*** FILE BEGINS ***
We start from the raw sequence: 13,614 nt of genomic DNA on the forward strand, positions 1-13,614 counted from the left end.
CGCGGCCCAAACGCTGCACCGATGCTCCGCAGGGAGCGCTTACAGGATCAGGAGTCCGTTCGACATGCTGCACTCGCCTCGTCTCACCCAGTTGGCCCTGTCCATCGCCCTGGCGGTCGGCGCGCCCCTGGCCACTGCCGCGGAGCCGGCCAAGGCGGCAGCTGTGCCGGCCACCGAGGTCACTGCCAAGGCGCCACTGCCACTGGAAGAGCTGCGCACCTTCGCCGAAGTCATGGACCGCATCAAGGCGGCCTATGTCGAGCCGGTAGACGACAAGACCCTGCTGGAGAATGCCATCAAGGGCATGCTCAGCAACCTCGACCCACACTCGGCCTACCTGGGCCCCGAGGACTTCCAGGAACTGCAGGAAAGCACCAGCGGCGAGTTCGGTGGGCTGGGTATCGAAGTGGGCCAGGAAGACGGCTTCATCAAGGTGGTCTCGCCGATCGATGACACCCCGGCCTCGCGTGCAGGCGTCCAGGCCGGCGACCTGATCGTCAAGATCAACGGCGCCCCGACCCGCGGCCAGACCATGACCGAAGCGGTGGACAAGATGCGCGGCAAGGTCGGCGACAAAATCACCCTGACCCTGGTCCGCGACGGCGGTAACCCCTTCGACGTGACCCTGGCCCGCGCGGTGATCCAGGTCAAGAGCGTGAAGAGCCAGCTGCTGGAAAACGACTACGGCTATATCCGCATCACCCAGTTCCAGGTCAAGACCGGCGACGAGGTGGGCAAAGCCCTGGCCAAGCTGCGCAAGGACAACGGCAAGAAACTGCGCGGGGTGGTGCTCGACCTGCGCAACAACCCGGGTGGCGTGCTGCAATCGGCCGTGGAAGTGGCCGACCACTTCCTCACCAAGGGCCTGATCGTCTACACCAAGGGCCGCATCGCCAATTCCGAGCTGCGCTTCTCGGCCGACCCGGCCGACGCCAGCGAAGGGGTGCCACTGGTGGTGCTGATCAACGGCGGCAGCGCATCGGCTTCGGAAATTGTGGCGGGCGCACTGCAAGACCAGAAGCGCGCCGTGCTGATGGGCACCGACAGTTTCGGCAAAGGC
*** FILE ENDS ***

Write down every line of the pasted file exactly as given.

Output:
We start from the raw sequence: 13,614 nt of genomic DNA on the forward strand, positions 1-13,614 counted from the left end.
CGCGGCCCAAACGCTGCACCGATGCTCCGCAGGGAGCGCTTACAGGATCAGGAGTCCGTTCGACATGCTGCACTCGCCTCGTCTCACCCAGTTGGCCCTGTCCATCGCCCTGGCGGTCGGCGCGCCCCTGGCCACTGCCGCGGAGCCGGCCAAGGCGGCAGCTGTGCCGGCCACCGAGGTCACTGCCAAGGCGCCACTGCCACTGGAAGAGCTGCGCACCTTCGCCGAAGTCATGGACCGCATCAAGGCGGCCTATGTCGAGCCGGTAGACGACAAGACCCTGCTGGAGAATGCCATCAAGGGCATGCTCAGCAACCTCGACCCACACTCGGCCTACCTGGGCCCCGAGGACTTCCAGGAACTGCAGGAAAGCACCAGCGGCGAGTTCGGTGGGCTGGGTATCGAAGTGGGCCAGGAAGACGGCTTCATCAAGGTGGTCTCGCCGATCGATGACACCCCGGCCTCGCGTGCAGGCGTCCAGGCCGGCGACCTGATCGTCAAGATCAACGGCGCCCCGACCCGCGGCCAGACCATGACCGAAGCGGTGGACAAGATGCGCGGCAAGGTCGGCGACAAAATCACCCTGACCCTGGTCCGCGACGGCGGTAACCCCTTCGACGTGACCCTGGCCCGCGCGGTGATCCAGGTCAAGAGCGTGAAGAGCCAGCTGCTGGAAAACGACTACGGCTATATCCGCATCACCCAGTTCCAGGTCAAGACCGGCGACGAGGTGGGCAAAGCCCTGGCCAAGCTGCGCAAGGACAACGGCAAGAAACTGCGCGGGGTGGTGCTCGACCTGCGCAACAACCCGGGTGGCGTGCTGCAATCGGCCGTGGAAGTGGCCGACCACTTCCTCACCAAGGGCCTGATCGTCTACACCAAGGGCCGCATCGCCAATTCCGAGCTGCGCTTCTCGGCCGACCCGGCCGACGCCAGCGAAGGGGTGCCACTGGTGGTGCTGATCAACGGCGGCAGCGCATCGGCTTCGGAAATTGTGGCGGGCGCACTGCAAGACCAGAAGCGCGCCGTGCTGATGGGCACCGACAGTTTCGGCAAAGGC